When it comes to most rooms in your home, you want to paint them and decorate them so they are unforgettable. But, the laundry room, not so much. Nonetheless, even though this is not a place you will be living and it’s probably pretty small, this should still be a place that should be pleasant, even fun, and it should be a place where the paint you pick out is well thought out. The question here is what color to paint it. Should it be a color pulled from another room in the home? Should it be a cheaper paint color or higher end? Well, these are the very questions people such as yourself ask themselves every day when it comes to painting the laundry room. Below, you will find a few options as well as advice on probable colors you should or might want to think about painting your laundry room.
A Common Denominator
If you ask a house painter in NJ what color to paint the laundry room, they will most likely suggest the same color for the hall or foyer. A New Jersey residential painter can walk you through all of your color choices and help you choose the best color for the laundry room. These two spaces are usually kept pretty neutral in terms of colors so that people can use bolder, brighter or stronger colors in other parts of the home and it won’t over-kill the smaller spaces.
Another option, if you don’t want a boring color in your laundry room, is to pull out a color from the flooring; have it be deep wood colors, tile, or even stone, you can pull colors from those flooring options and paint the walls a similar color, lighter or darker. Considering the laundry room is pretty small most of the time, creating a monochromatic look will make the room look bigger than it actually is, which is why people tend to do this.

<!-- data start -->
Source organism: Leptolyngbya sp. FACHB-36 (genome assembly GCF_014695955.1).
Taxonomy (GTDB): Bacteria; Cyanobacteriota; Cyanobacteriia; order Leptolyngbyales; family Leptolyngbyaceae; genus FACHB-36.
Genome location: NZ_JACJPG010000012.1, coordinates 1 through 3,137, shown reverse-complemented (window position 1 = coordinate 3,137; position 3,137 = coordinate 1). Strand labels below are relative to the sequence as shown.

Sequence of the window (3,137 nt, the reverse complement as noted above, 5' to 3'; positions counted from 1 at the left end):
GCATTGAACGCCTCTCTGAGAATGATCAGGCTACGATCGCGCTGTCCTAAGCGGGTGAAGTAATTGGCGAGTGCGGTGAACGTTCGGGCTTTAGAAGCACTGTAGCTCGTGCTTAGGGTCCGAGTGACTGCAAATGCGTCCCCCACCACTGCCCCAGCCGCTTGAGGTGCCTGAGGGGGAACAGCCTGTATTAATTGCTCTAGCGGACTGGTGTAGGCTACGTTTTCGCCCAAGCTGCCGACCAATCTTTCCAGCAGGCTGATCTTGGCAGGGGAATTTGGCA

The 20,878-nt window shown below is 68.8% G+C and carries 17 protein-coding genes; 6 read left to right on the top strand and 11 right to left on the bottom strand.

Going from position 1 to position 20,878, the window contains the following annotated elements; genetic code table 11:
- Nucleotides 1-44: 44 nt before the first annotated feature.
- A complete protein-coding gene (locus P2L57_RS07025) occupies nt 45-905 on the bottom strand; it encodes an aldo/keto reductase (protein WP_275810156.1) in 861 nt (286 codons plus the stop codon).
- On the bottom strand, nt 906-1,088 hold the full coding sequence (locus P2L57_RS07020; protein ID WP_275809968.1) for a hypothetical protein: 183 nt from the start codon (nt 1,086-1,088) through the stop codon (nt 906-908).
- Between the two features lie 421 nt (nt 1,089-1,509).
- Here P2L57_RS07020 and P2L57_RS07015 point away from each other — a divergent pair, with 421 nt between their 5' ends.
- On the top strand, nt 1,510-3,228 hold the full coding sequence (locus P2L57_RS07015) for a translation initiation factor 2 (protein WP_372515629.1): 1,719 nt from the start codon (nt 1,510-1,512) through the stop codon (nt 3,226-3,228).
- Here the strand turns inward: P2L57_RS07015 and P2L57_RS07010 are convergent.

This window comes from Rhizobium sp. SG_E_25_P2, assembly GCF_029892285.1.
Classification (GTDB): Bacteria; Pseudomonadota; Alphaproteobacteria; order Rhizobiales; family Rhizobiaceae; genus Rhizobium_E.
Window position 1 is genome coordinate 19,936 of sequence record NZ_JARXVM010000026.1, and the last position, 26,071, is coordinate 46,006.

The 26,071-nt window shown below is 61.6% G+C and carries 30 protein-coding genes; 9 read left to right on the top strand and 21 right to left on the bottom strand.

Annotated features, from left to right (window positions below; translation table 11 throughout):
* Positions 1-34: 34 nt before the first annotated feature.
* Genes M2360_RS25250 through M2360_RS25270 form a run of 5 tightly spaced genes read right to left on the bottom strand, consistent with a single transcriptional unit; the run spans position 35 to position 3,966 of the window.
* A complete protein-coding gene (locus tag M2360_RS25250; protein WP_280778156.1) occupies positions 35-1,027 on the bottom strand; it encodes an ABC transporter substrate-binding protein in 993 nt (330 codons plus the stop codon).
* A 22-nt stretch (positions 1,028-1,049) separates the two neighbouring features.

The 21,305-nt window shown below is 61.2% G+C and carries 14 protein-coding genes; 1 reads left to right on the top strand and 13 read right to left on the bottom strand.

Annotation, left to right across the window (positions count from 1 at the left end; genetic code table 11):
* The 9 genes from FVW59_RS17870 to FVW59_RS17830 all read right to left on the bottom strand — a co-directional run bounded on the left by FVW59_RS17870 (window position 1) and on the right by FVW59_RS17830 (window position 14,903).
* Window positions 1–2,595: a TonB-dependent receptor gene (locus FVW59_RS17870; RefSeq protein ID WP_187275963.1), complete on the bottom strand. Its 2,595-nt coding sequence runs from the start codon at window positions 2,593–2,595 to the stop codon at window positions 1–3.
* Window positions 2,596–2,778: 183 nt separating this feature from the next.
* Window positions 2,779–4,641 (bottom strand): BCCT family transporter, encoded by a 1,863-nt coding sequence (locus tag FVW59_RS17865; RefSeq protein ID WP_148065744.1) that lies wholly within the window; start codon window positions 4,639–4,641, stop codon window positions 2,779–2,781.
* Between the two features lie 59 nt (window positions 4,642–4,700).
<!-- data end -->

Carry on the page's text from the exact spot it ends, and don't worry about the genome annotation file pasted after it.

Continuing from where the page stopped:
Pulling In Colors from Countertops
If you have counters and cabinets in your laundry room, another color option to consider is any of the varying shades of your countertops. For example, if you went with one of the top trends this year, and you chose grey as an option for your counters, you could then pull out some of that gray and paint your walls with it. Some of the most popular grays from this year are; revere pewter (HC-172) a light gray with warm undertones, this classic grey paint shade creates a unifying look that calms and restores. A great transitional color, it’s perfect for an open floor plan, Kendall charcoal (HC-166) Rich, deep, and luxurious, Kendall charcoal pops beautifully when paired with crisp white room accents and trim. A versatile neutral, it also works well with most color schemes, cape may cobblestone (1474) This classic color confers a sense of spaciousness that makes it among the best grey paint colors for small bedrooms and areas like hallways and mudrooms, and metropolitan (AF-690) A stylish gray with cool blue undertones, metropolitan reflects the modern sophistication of 21st-century urban spaces. These are ALL amazing and inexpensive paints brought to you by Ben Moore. Another benefit? Grey looks amazing with white or black appliances.
Another popular option are coastal colors. These tend to be light browns like khaki and tan, blues and greens and they help create a relaxing vibe in the laundry room. Some colors to consider are:
Lime White – Farrow Ball: Lime White is a historic tone named after the chalky pigments used in original distempers. It has the softest tone, created by the addition of a small amount of green pigment which gives it a totally timeless quality. When combined with Old White and Slipper Satin it feels both sophisticated and understated. A color that feels as if it has been around forever. Mid Tones Undercoat.